United Financial Casualty Company v. Northern Gravel & Trucking, LLC et al, No. 3:2016cv00291 - Document 45 (D. Alaska 2017)

Court Description: ORDER denying 23 Motion to stay. Signed by Judge John W. Sedwick on 8/10/17. (GMM, CHAMBERS STAFF)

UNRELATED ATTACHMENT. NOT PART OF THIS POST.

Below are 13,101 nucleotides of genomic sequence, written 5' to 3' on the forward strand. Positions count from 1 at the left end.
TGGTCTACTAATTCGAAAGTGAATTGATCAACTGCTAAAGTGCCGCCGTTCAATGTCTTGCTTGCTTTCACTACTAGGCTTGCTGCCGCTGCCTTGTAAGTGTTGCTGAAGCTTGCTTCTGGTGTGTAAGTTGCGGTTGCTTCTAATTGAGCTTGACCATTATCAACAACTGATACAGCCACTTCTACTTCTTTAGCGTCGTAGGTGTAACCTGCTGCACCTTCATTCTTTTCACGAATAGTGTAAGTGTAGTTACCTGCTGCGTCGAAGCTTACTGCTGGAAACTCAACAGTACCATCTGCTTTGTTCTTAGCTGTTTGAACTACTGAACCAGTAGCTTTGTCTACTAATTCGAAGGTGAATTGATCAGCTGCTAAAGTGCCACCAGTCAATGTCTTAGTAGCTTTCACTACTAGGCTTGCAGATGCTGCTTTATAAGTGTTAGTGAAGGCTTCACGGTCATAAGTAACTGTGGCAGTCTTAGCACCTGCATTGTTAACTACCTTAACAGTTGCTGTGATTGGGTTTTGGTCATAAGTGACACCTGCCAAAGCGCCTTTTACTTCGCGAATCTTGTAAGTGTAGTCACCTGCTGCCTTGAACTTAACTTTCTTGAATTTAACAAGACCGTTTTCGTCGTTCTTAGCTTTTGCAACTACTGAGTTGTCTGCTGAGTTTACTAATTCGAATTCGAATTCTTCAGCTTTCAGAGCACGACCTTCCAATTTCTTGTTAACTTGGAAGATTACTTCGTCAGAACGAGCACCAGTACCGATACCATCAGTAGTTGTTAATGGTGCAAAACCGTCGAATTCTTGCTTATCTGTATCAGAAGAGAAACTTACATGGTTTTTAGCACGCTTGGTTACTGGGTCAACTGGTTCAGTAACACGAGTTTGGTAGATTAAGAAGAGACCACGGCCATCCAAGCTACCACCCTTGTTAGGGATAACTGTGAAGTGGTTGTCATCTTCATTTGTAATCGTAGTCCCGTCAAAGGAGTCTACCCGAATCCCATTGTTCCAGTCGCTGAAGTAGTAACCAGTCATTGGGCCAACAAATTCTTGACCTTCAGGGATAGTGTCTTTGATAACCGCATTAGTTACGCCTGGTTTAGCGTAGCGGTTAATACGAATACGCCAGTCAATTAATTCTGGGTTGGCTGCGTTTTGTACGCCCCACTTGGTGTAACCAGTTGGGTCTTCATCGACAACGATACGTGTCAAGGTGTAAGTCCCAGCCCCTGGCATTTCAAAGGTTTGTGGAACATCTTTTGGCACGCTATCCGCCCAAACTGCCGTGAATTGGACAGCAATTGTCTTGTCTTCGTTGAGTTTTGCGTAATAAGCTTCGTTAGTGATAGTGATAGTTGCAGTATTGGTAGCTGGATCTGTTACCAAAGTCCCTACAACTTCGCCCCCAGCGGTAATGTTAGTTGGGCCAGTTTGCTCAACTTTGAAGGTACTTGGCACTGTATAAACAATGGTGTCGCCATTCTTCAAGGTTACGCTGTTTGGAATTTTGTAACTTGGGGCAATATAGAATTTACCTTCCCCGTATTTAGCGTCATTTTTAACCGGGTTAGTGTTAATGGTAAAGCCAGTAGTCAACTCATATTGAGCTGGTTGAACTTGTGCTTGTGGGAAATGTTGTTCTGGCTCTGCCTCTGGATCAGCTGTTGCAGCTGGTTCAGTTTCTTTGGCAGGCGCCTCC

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United Financial Casualty Company v. Northern Gravel & Trucking, LLC et al Doc. 45 1 2 3 4 UNITED STATES DISTRICT COURT 5 DISTRICT OF ALASKA 6 7 8 9 10 11 12 13 14 15 UNITED FINANCIAL CASUALTY COMPANY, ) ) ) Plaintiff, ) ) vs. ) ) ) NORTHERN GRAVEL & ) TRUCKING, LLC and ALAN OSBORN ) BAXTER, ) ) ) Defendants. ) ) 3:16-CV-00291 JWS ORDER AND OPINION [Re: Motion at docket 23] 16 I. MOTION PRESENTED 17 At docket 23, Defendant Northern Gravel & Trucking, LLC (NGT) filed a motion 18 to stay the declaratory judgment action brought by Plaintiff United Financial Casualty 19 Company (UFCC). UFCC filed a response in opposition to the stay at docket 37. NGT 20 filed its reply at docket 44. Oral argument was not requested and would not be of 21 assistance to the court. 22 II. BACKGROUND 23 NGT is a trucking company based in Anchorage, Alaska, that provides, among 24 other things, hauling services to its customers. NGT contracted with Quality Asphalt 25 Paving (QAP) to perform hauling services for QAP’s 2014 road construction project on 26 the Parks Highway. On September 9, 2014, NGT employee Wes Byers drove a load of 27 hot asphalt to the construction site with a NGT truck that was insured under NGT’s 28 -1- Dockets.Justia.com 1 vehicle insurance policy with UFCC (the Policy). After dumping the asphalt, Byers 2 drove to the end of the job site in order to turn the truck around. Byers had to back his 3 truck onto a side road where QAP employee David Ferns (Ferns) was performing 4 surveying tasks for the construction project. Ferns believed that Byers drove the truck 5 too close to him during the turn and confronted Byers about his driving. Byers got out 6 of the truck. Ferns was upset, and a verbal confrontation ensued. After a short amount 7 of time, Byers returned to the truck. Meanwhile, another NGT truck driver, Alan Baxter 8 (Baxter), happened to be driving a different NGT truck along the Parks Highway past 9 the construction site on a job unrelated to QAP’s construction project. He observ ed the 10 interaction between Byers and Ferns and saw Ferns follow Byers to the truck wielding a 11 hammer and, at one point, step up onto the steps of the truck’s cab. Baxter then pulled 12 off the side of the road and got out of his truck to see if he could break up the dispute. 13 According to NGT’s Answer and Counterclaim, as Baxter approached Byers’ truck, he 14 lost his right shoe and tripped and fell into the back of Ferns. Ferns was knocked to the 15 ground and sustained substantial injuries. NGT admits that “Baxter’s decision to 16 approach the confrontation was completely unrelated to his employment duties with 17 NGT and he was acting [sic] outside the scope of his employment.”1 18 The State of Alaska prosecuted Baxter for assault.2 On May 13, 2016, Baxter 19 was found guilty and convicted under AS 11.41.230(a)(1) for recklessly causing 20 physical injury to another person. Baxter has appealed his conviction, and the appeal is 21 currently pending. 22 Ferns subsequently filed a tort complaint in Anchorage Superior Court against 23 Baxter and NGT. His claim against Baxter is for negligent and reckless assault, and his 24 claim against NGT is based on its vicarious liability for Baxter’s conduct. NGT tendered 25 Fern’s claims to UFCC asking for a defense and for indemnification. UFCC responded 26 27 1 28 2 Doc. 16 at p. 11. State v. Baxter, 4NE-14-00150CR. -2- 1 with a reservation-of-rights letter offering to provide defense counsel for both NGT and 2 Baxter as to the tort action. UFCC then filed this federal action against NGT and Baxter 3 asking that the court issue a declaratory judgment confirming that UFCC is not 4 obligated to defend or indemnify NGT and Baxter under the Policy. 5 III. STANDARD OF REVIEW 6 The Declaratory Judgment Act requires that a declaratory judgment action 7 present an actual case or controversy under Article III of the Constitution and be 8 consistent with statutes governing the jurisdiction of federal courts.3 “If the suit passes 9 constitutional and statutory muster, the district court must also be satisfied that 10 entertaining the action is appropriate.” 4 Such a determination is discretionary. A court 11 determining whether to exercise its discretion to move forward with a declaratory 12 judgment action should first consider the non-exclusive factors set out in Brillhart v. 13 Excess Insurance Co. of America5 and its progeny.6 The Brillhart factors include: 14 (1) avoiding needless determination of state law issues; (2) discouraging litigants from 15 filing declaratory actions as a means of forum shopping; and (3) avoiding duplicative 16 litigation.7 Other relevant factors include resolving all aspects of the controversy in a 17 single proceeding if possible; avoiding intervention unless the declaratory action will 18 serve a useful purpose in clarifying the legal relations at issue; avoiding procedural 19 fencing or permitting one party to obtain an unjust res judicata advantage at the 20 expense of the other; avoiding entanglement between the federal and state court 21 22 23 3 24 25 Gov’t Employees Ins. Co. v. Dizol, 133 F.3d 1220, 1222-23 (9th Cir. 1998). 4 Id. at 1223. 26 5 27 6 28 7 316 U.S. 491 (1942). Dizol, 133 F.3d at 1223, 1225. Id. at 1225. -3- 1 systems; and avoiding jeopardizing the convenience of the parties.8 “If there are 2 parallel state proceedings involving the same issues and parties pending at the time the 3 federal declaratory action is filed, there is a presumption that the entire suit should be 4 heard in state court[,]” but “[t]he pendency of a state court action does not, of itself, 5 require a district court to refuse federal declaratory relief.”9 6 IV. DISCUSSION 7 For this declaratory judgment action, there is no parallel state proceeding with 8 the same parties and issues and therefore no presumption of abstention applies here. 9 Indeed, NGT does not ask the court to dismiss the action, but rather requests a stay 10 pending the resolution of the state court action. As to the three primary Brillhart factors, 11 NGT concedes that there are no state law issues to resolve here and no forum 12 shopping on the part of UFCC, but it argues that a stay is warranted given the 13 duplicative factual issues that could arise in the event this case were to proceed in 14 tandem with the state tort case. It also contends that a stay is warranted because the 15 state case will settle all aspects of this controversy and because a stay will prevent 16 prejudicial collateral estoppel. 17 A. Duplicative litigation 18 The resolution of this federal declaratory judgment action will require the court to 19 determine if there is at least one cause of action in Ferns’ state complaint against NGT 20 and Baxter for which there is a possibility of coverage under the policy or, if the 21 allegations in the complaint do not fall within the policy’s coverage, the “true facts” of 22 the incident at issue are nonetheless within, or potentially within, the policy’s coverage 23 and are known or reasonably ascertainable by UFCC.10 The issues raised on the face 24 25 26 27 28 8 Id. at 1225 n.5; see also Nat’l Chiropractic Mut. Ins. Co. v. Doe, 23 F. Supp. 2d 1109, 1115 (D. Alaska 1998). 9 Nat’l Chiropractic, 23 F. Supp. 2d at 1116 (internal quotations omitted). 10 Alaska Pac. Assur. Co. v. Collins, 794 P.2d 936, 945 (Alaska 1990); see also Makarka ex rel. Makarka v. Great Am. Ins. Co., 14 P.3d 964 (Alaska 2000) (“The potential for coverage -4- 1 of Ferns’ state complaint are: 1) whether Baxter negligently or recklessly caused him 2 injury; and 2) whether NGT is vicariously liable for Baxter’s actions; that is, whether 3 Baxter was acting within the scope of his employment. UFCC’s complaint in this case 4 asserts that there is no possibility of coverage with respect to Ferns’ state court 5 complaint, providing three reasons in support: 1) the injuries and dam ages allegedly 6 sustained by Ferns did not arise out of the ownership, maintenance, or use of an 7 insured vehicle as required under the Policy; 2) Baxter is not an insured under the 8 Policy because the injuries claimed by Ferns did not arise out of Baxter’s permissive 9 use of an insured vehicle; and 3) the underlying tort suit does not involve an accident 10 11 and expected or intended injuries are excluded from coverage. The court will first turn to UFCC’s third basis for this declaratory judgment action: 12 the Policy’s expected and intended injuries exclusion. Normally, the court’s 13 determination as to whether the exclusion applies would require the court to focus on 14 Baxter’s conduct and whether it was intentional or accidental. The state court action 15 will have this same focus. Such an overlapping issue would typically provide a basis for 16 staying the coverage determination.11 However, a prior assault conviction is present 17 here. A jury convicted Baxter of fourth degree assault for the same events at issue in 18 the underlying tort case. Recklessness is an essential element of that conviction. 19 Baxter is therefore precluded from arguing that his actions were accidental and not 20 reckless.12 The pending appeal does not affect the preclusive effect of the conviction.13 21 22 23 may be shown either on the face of the complaint or through facts the insurer knew or could have reasonably ascertained that would bring an otherwise uncovered complaint within the policy’s coverage.”). 24 11 25 12 26 27 28 See Nat’l Chiropractic, 23 F. Supp. 2d at 1122. Lamb v. Anderson, 147 P.3 736, 739 (Alaska 2006) (noting that a criminal conviction resulting from a jury can be introduced as “conclusive proof” “of the facts necessarily determined”). 13 Pedersen v. Blythe, 292 P.3d 182, 185 (Alaska 2012) (quoting Wyatt v. Wyatt, 65 P.3d 825, 831 (Alaska 2003)). -5- 1 The court will therefore not be addressing the nature of Baxter’s conduct in this 2 declaratory judgment action. 3 The second Policy matter at issue in this action is whether Baxter was an insured 4 under the Policy’s terms. Whether Baxter was acting within his scope of employment 5 when he approached Byers’ truck on September 9, 2014, is relevant to this 6 determination. The state court action also deals with this issue in relation to NGT’s 7 vicarious liability. However, here, NGT has already admitted in its answer and 8 counterclaim that Baxter was in fact not acting within the scope of his employment.14 9 That is, the parties do not have a dispute as to Baxter’s scope of employment, and the 10 court will simply apply this undisputed fact to determine whether Baxter was an 11 “insured” under the Policy at the time of the relevant incident. Therefore, there is no 12 risk of this court duplicating the state court’s efforts when it analyzes Baxter’s coverage 13 under the Policy. 14 Lastly, the court’s decision in this declaratory judgment action will address 15 whether Ferns’ alleged injuries were caused by the use of an insured automobile as 16 required for coverage under the Policy. The requisite causal connection between the 17 injury and the vehicle is something less than proximate cause in the legal sense, but 18 something more than the vehicle being the location of the incident causing injuries.15 19 There are three general factors to consider: 1) the extent of causation between the 20 automobile and the injury; 2) whether an act of independent significance occurred, 21 breaking the causal link between the use of the vehicle and the injuries inflicted; and 22 3) the type of use of the vehicle involved.16 Applying the first factor requires the court to 23 look at whether the vehicle was an active accessory to the incident. 17 The fact that a 24 25 26 14 Doc. 16 at p. 6 (Affirmative Defense No. 4); Doc. 16 at p. 11 (¶ 14). 15 Shaw v. State Farm Mut. Auto. Ins. Cos., 19 P.3d 588, 591 (Alaska 2001). 27 16 28 17 Id. at 592. Kalenka v. Infinity Ins. Cos., 262 P.3d 602, 609 (Alaska 2011). -6- 1 collision occurred and then caused the parties to f ight, which then led to injuries, does 2 not make the vehicles involved in the initial collision active accessories.18 As to the third 3 factor, coverage only applies to injuries resulting from a vehicle being used for its 4 inherent transportation purpose. 19 5 Baxter’s conduct, which is the primary subject of the underlying tort case, will not 6 be an issue in this court’s vehicle use analysis. Regardless of whether Baxter acted 7 intentionally or accidentally, it is undisputed that his truck was not adequately 8 connected to the injuries Ferns sustained. Indeed, NGT is basing its coverage 9 argument on the fact that Byers’ truck was central to the underlying incident, and the 10 court will be making determinations as to that truck’s role in causing the alleged injuries 11 under the applicable three-part test. The state case is not focused on Byers’ truck’s 12 role in the incident. Therefore, no overlap will occur. 13 NGT argues that there could be litigation overlap because the state case is 14 broad enough to include Byers’ conduct as a basis for NGT’s liability. Even assuming 15 that is true, this court will not be making a determination about Byers’ negligence, only 16 about the role his truck played in relation to the injuries sustained by Fern and Baxter’s 17 conduct. NGT argues in its reply that there are still unknown facts to be discovered 18 surrounding Byers’ conduct and use of his truck that could arise in state court and 19 potentially bring the state case within the policy’s coverage and cause overlapping 20 litigation and verdicts. The court disagrees that there are relevant undiscovered facts 21 about Byers’ role in the incident that could expand the scope of the underlying lawsuit to 22 reach Byers’ conduct and create overlapping litigation about his potential negligence. 23 All the relevant witnesses testified in the state criminal proceeding, and there is nothing 24 in their testimony to suggest that Byers drove the truck away while Ferns was standing 25 on it, as NGT suggests. NGT relies on the fact that Baxter’s original statement to the 26 27 18 28 19 Id. Id. -7- 1 investigating trooper was that he did not touch Ferns. However, during trial he admitted 2 his original statement was not the truth, and that he did knock Ferns f rom behind, as 3 other witnesses described, albeit unintentionally.20 NGT also argues that Ferns does 4 not remember getting hit and so it leaves open the possibility that Byers caused the fall 5 by putting the truck in gear. That is not an accurate assessment of Ferns’ testimony. 6 He stated multiple times that he was struck from behind.21 Thus, the court does not see 7 the possibility of duplicative litigation surrounding Byers’ conduct. 8 B. 9 Settling all aspects of the controversy NGT argues that state court proceedings will be more likely to lead to a full 10 resolution of this controversy because the state court case, with additional fact-finding 11 as to Byers’ conduct, will resolve the tort claims, which could lead to settlement on the 12 coverage issue. This court, on the other hand, can only resolve the coverage aspects 13 of the controversy. Again, the court concludes that no additional f act-finding is likely 14 needed. All relevant witnesses have already testified as to the events at issue, and 15 nothing suggests that there are some unknown facts regarding Byers’ conduct that 16 could end up settling the coverage issues. Therefore, the court sees no efficiency in 17 waiting for the state case to conclude to move forward on the coverage issues. 18 C. 19 Collateral estoppel issues NGT argues that this court’s decision regarding UFCC’s duty in relation to Ferns’ 20 tort suit against NGT and Baxter would cause unjust collateral estoppel issues for it in 21 state court. NGT points to the issue of Baxter’s scope of employment, arguing that if 22 the court were to conclude Baxter was acting within the scope of his employment during 23 the incident, Ferns could employ the offensive use of collateral estoppel against it in 24 state court. However, here, it is undisputed that Baxter was not acting within the scope 25 of his employment, and thus there will not be a contrary finding here. NGT also points 26 27 20 28 21 Doc. 37-3 at pp. 19-20 (Baxter testimony at pp. 281-85). Doc. 37-2 at pp. 11, 13 (Ferns testimony at pp. 196, 197, 204, 205). -8- 1 to the issue of Byers’ conduct and notes that it will have to take inconsistent positions 2 about this issue in the two cases—minimizing Byers’ role in the incident in state court 3 and maximizing his connection to the incident here to bring the scope of the complaint 4 within the Policy’s coverage—which could have a preclusive effect. Again, the court 5 notes that Byers’ conduct is not at issue in the underlying complaint, and this 6 declaratory judgment action will not determine whether Byers engaged in tortious 7 conduct as part of its coverage determination. Moreover, the court’s application of the 8 Policy’s vehicle use provision does not require a determination of proximate cause. 9 Rather, the court simply looks at whether Byers’ truck was an active accessory to Ferns’ 10 injuries, which, as noted above, is something less than proximate cause. Since the 11 issue is not identical, the court’s decision as to the Policy’s vehicle use provision will not 12 have a preclusive effect on the underlying tort case.22 13 V. CONCLUSION 14 Based on the preceding discussion, NGT’s motion for a stay at docket 23 is 15 16 DENIED. DATED this 20th day of August 2017. 17 /s/ JOHN W. SEDWICK SENIOR JUDGE, UNITED STATES DISTRICT COURT2 18 19 20 21 22 23 24 25 26 27 28 22 Latham v. Palin, 251 P.3d 341, 344 (Alaska 2011). -9-